MANATEE — As national health officials make final preparations to distribute an H1N1 (swine flu) vaccine, Florida’s largest health insurer has announced it will cover the administration of the shots to its members.
Blue Cross and Blue Shield of Florida, which covers more than 4 million people, will extend a benefit for the swine flu vaccine to any member, whether that member has a vaccine benefit in his or her plan.
“Most health plans have decided to do this,” said Dr. Jonathan Gavras, the chief medical officer at Blue Cross and Blue Shield. “You have a tremendous public health issue. The idea is to have everybody vaccinated who should be vaccinated.”
The government is covering the cost of the vaccine itself. During a conference call Friday, the Centers for Disease Control and Prevention estimated about 3.4 million doses will be sent to 90,000 distribution centers during the first week of October. The government has purchased 195 million doses in all.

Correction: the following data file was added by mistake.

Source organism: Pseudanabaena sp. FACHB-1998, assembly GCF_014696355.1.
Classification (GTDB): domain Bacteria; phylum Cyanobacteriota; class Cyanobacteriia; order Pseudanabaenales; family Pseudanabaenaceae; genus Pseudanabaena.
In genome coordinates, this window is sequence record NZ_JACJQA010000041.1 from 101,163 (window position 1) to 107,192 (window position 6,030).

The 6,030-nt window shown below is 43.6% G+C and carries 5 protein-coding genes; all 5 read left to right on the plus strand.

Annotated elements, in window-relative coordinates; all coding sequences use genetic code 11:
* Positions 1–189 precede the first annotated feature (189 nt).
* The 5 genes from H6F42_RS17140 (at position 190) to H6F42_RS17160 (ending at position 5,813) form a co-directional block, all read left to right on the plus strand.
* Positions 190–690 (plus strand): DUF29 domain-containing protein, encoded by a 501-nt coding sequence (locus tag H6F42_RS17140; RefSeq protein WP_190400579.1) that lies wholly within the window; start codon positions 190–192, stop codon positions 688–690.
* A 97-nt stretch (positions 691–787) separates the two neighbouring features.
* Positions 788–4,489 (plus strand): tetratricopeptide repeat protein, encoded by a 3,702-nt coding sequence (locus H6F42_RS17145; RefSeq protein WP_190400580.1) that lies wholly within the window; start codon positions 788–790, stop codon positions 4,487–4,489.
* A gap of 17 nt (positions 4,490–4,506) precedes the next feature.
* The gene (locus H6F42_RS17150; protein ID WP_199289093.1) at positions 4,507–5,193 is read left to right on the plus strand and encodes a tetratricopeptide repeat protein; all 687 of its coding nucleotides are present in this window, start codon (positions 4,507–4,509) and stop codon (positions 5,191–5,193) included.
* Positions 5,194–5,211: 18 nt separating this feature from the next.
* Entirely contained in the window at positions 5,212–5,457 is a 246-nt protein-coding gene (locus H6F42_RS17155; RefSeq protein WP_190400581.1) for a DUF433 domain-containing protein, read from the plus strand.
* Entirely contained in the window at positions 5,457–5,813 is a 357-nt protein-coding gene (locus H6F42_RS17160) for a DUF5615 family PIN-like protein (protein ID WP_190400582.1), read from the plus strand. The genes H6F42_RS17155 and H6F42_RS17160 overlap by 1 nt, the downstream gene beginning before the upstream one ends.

The Manatee County Health Department will distribute the swine flu vaccine locally when it arrives. Public information officer John Burns said the CDC has told health departments to expect the vaccines by mid-October. Doctors have been instructed to register on a Web site in preparation for the vaccine’s arrival.
“All physicians were sent notices on how to get onto Florida Shots and register,” said John Burns, public information officer for the health department. “We’ve been given no ship dates for the vaccine.”
At-risk groups will be the first to receive the vaccine.
They include pregnant women, those who could spread the disease such as health care and emergency services workers, and people who live with infants younger than six months old.
Younger people, ages six months to 24, also will be encouraged to get the vaccine.
Florida is one of 21 states in which the virus is considered widespread, according to the CDC.
“It’s widespread in Manatee at this time. We haven’t seen any major outbreaks in the schools yet,” Burns said.